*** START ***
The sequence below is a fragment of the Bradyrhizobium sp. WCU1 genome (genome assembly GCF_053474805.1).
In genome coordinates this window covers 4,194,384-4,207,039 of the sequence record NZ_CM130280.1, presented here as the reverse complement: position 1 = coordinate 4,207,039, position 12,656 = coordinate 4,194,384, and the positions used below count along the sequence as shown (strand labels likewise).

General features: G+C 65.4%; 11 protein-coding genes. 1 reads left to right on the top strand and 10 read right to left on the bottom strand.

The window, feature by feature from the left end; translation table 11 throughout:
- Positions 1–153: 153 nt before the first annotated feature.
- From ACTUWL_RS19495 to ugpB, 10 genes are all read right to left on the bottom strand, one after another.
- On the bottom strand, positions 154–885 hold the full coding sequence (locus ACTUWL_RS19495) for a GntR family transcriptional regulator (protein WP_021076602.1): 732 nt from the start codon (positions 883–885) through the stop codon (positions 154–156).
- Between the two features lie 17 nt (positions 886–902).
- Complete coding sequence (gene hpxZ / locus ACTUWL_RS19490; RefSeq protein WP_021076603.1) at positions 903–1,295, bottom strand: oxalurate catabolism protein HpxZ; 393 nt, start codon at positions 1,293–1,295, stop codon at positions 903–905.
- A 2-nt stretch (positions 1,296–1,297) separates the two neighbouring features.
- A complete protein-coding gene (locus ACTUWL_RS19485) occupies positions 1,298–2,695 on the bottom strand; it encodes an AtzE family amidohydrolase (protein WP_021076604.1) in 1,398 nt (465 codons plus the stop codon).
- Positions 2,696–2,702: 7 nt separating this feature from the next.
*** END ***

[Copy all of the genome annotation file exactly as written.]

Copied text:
The sequence below is a fragment of the Bradyrhizobium sp. WCU1 genome (genome assembly GCF_053474805.1).
In genome coordinates this window covers 4,194,384-4,207,039 of the sequence record NZ_CM130280.1, presented here as the reverse complement: position 1 = coordinate 4,207,039, position 12,656 = coordinate 4,194,384, and the positions used below count along the sequence as shown (strand labels likewise).

General features: G+C 65.4%; 11 protein-coding genes. 1 reads left to right on the top strand and 10 read right to left on the bottom strand.

The window, feature by feature from the left end; translation table 11 throughout:
- Positions 1–153: 153 nt before the first annotated feature.
- From ACTUWL_RS19495 to ugpB, 10 genes are all read right to left on the bottom strand, one after another.
- On the bottom strand, positions 154–885 hold the full coding sequence (locus ACTUWL_RS19495) for a GntR family transcriptional regulator (protein WP_021076602.1): 732 nt from the start codon (positions 883–885) through the stop codon (positions 154–156).
- Between the two features lie 17 nt (positions 886–902).
- Complete coding sequence (gene hpxZ / locus ACTUWL_RS19490; RefSeq protein WP_021076603.1) at positions 903–1,295, bottom strand: oxalurate catabolism protein HpxZ; 393 nt, start codon at positions 1,293–1,295, stop codon at positions 903–905.
- A 2-nt stretch (positions 1,296–1,297) separates the two neighbouring features.
- A complete protein-coding gene (locus ACTUWL_RS19485) occupies positions 1,298–2,695 on the bottom strand; it encodes an AtzE family amidohydrolase (protein WP_021076604.1) in 1,398 nt (465 codons plus the stop codon).
- Positions 2,696–2,702: 7 nt separating this feature from the next.